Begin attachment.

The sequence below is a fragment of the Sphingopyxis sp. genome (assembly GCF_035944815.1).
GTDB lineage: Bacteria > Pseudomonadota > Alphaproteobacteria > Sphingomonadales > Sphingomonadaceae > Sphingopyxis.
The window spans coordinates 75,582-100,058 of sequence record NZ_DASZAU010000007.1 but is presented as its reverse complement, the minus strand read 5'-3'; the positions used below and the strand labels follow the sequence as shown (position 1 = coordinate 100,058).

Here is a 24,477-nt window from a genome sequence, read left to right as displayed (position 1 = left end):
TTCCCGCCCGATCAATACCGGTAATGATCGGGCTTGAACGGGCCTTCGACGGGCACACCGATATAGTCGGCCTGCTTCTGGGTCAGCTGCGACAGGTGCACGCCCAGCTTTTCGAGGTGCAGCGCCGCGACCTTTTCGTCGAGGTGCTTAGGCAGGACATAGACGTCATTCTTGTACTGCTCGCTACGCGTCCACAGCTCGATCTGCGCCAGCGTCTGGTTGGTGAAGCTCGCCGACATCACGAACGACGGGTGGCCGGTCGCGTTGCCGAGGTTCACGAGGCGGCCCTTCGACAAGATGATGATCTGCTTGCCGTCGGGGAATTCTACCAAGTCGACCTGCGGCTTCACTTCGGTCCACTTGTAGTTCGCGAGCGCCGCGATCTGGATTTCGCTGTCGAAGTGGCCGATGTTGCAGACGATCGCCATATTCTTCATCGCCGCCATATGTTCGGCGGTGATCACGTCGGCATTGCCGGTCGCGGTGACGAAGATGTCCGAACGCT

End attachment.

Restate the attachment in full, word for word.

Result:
The sequence below is a fragment of the Sphingopyxis sp. genome (assembly GCF_035944815.1).
GTDB lineage: Bacteria > Pseudomonadota > Alphaproteobacteria > Sphingomonadales > Sphingomonadaceae > Sphingopyxis.
The window spans coordinates 75,582-100,058 of sequence record NZ_DASZAU010000007.1 but is presented as its reverse complement, the minus strand read 5'-3'; the positions used below and the strand labels follow the sequence as shown (position 1 = coordinate 100,058).

Here is a 24,477-nt window from a genome sequence, read left to right as displayed (position 1 = left end):
TTCCCGCCCGATCAATACCGGTAATGATCGGGCTTGAACGGGCCTTCGACGGGCACACCGATATAGTCGGCCTGCTTCTGGGTCAGCTGCGACAGGTGCACGCCCAGCTTTTCGAGGTGCAGCGCCGCGACCTTTTCGTCGAGGTGCTTAGGCAGGACATAGACGTCATTCTTGTACTGCTCGCTACGCGTCCACAGCTCGATCTGCGCCAGCGTCTGGTTGGTGAAGCTCGCCGACATCACGAACGACGGGTGGCCGGTCGCGTTGCCGAGGTTCACGAGGCGGCCCTTCGACAAGATGATGATCTGCTTGCCGTCGGGGAATTCTACCAAGTCGACCTGCGGCTTCACTTCGGTCCACTTGTAGTTCGCGAGCGCCGCGATCTGGATTTCGCTGTCGAAGTGGCCGATGTTGCAGACGATCGCCATATTCTTCATCGCCGCCATATGTTCGGCGGTGATCACGTCGGCATTGCCGGTCGCGGTGACGAAGATGTCCGAACGCT